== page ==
Electromyography (EMG) is a test that checks the health of the muscles and the nerves that control the muscles.
See also: Nerve conduction velocity test
The health care provider will insert a very thin needle electrode through the skin into the muscle. The electrode on the needle picks up the electrical activity given off by your muscles. This activity is displayed on a special monitor called an oscilloscope, and may be heard through a speaker.
After placement of the electrodes, you may be asked to contract the muscle. For example, bending your arm. The presence, size, and shape of the wave form -- the action potential -- produced on the monitor provide information about your muscle's ability to respond when the nerves are stimulated.
A nerve conduction velocity test is usually performed along with an EMG.
No special preparation is usually necessary. Avoid using any creams or lotions on the day of the test.
You may feel some pain or discomfort when the electrodes are inserted, but most people are able to complete the test without significant difficulty.
Afterward, the muscle may feel tender or bruised for a few days.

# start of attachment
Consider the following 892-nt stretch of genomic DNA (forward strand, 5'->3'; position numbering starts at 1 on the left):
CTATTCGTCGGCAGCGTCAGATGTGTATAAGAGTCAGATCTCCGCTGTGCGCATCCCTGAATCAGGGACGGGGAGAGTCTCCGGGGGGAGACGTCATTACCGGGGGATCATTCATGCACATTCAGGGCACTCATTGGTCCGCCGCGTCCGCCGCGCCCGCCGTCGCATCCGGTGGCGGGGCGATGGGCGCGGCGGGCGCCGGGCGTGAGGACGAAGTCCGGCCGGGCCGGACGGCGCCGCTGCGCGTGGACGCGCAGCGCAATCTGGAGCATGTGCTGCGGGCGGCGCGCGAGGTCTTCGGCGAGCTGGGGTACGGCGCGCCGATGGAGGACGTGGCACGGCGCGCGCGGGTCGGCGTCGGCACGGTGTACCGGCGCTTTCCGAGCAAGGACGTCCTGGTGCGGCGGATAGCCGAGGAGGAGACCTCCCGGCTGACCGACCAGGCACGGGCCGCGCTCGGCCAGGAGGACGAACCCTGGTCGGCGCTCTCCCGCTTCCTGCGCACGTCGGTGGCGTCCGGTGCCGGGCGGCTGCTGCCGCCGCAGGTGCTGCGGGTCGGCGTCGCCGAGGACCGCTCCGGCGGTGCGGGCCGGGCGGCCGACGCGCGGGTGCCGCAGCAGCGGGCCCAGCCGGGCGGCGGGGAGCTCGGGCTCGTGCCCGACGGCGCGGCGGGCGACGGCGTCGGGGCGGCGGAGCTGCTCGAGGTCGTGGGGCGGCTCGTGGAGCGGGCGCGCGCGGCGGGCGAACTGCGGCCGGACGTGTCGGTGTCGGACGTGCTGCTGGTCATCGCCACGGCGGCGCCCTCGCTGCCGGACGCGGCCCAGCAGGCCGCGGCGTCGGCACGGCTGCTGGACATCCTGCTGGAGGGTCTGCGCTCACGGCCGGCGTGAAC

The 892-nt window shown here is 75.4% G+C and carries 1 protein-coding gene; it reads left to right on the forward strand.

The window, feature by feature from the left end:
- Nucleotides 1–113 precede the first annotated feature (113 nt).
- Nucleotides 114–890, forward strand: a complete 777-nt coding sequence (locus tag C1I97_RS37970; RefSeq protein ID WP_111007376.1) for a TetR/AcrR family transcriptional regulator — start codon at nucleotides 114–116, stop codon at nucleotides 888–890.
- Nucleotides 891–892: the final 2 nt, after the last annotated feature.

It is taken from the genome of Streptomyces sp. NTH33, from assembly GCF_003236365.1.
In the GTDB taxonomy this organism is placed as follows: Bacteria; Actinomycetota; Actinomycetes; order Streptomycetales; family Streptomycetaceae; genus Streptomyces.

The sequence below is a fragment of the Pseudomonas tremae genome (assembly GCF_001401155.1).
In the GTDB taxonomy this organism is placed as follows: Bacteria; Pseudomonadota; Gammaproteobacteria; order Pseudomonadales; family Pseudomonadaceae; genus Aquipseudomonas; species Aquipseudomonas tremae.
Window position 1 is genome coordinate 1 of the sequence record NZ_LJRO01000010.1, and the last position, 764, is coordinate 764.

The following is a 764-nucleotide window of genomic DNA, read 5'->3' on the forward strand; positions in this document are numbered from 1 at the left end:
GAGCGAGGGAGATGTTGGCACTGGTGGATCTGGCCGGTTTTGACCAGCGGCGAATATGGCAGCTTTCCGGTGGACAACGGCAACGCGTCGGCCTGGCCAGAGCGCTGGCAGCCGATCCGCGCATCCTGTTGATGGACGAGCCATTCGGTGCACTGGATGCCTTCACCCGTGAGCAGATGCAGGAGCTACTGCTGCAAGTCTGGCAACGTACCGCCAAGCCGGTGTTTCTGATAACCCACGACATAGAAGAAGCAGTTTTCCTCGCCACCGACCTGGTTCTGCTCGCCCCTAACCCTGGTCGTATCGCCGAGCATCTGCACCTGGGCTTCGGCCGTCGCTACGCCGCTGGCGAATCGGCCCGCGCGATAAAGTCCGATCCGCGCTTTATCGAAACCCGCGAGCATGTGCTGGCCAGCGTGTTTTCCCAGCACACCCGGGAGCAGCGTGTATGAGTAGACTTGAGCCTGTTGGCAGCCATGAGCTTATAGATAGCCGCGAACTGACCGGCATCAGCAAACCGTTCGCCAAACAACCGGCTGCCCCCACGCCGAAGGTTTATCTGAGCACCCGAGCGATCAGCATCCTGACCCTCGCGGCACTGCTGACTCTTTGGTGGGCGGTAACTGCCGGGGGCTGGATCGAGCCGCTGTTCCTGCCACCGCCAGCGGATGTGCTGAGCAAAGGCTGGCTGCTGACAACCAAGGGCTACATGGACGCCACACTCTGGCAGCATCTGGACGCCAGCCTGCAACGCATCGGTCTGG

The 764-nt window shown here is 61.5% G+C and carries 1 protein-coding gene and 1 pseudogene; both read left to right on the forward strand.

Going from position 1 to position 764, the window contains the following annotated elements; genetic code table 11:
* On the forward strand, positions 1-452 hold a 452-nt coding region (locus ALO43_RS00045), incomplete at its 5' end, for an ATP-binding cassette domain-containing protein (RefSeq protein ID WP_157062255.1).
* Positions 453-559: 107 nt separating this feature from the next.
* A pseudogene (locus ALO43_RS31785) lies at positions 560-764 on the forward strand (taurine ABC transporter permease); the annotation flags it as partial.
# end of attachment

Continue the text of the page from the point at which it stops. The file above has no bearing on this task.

EMG is most often used when people have symptoms of weakness, and examination shows impaired muscle strength. It can help to differentiate primary muscle conditions from muscle weakness caused by neurologic disorders.
Muscle tissue is normally electrically silent at rest. Once the muscles quiet down after the needles are inserted, there should be little muscle cell electrical activity noted on the screen.
When the muscle is voluntarily contracted, activity begins to appear. As contraction is increased, more and more muscle fibers produce action potentials until a disorderly group of action potentials of varying rates and amplitudes (complete recruitment and interference pattern) appears with full contraction.
Disorders or conditions that cause abnormal results include the following:
- Bleeding (minimal)
- Infection at the electrode sites (minimal risk)
Trauma to the muscle from EMG may cause false results on blood tests, including creatine kinase, a muscle biopsy, or other medical tests.
Review Date: 9/22/2008
Reviewed By: Daniel B. Hoch, PhD, MD, Assistant Professor of Neurology, Harvard Medical School, Department of Neurology, Massachusetts General Hospital. Also reviewed by David Zieve, MD, MHA, Medical Director, A.D.A.M., Inc.
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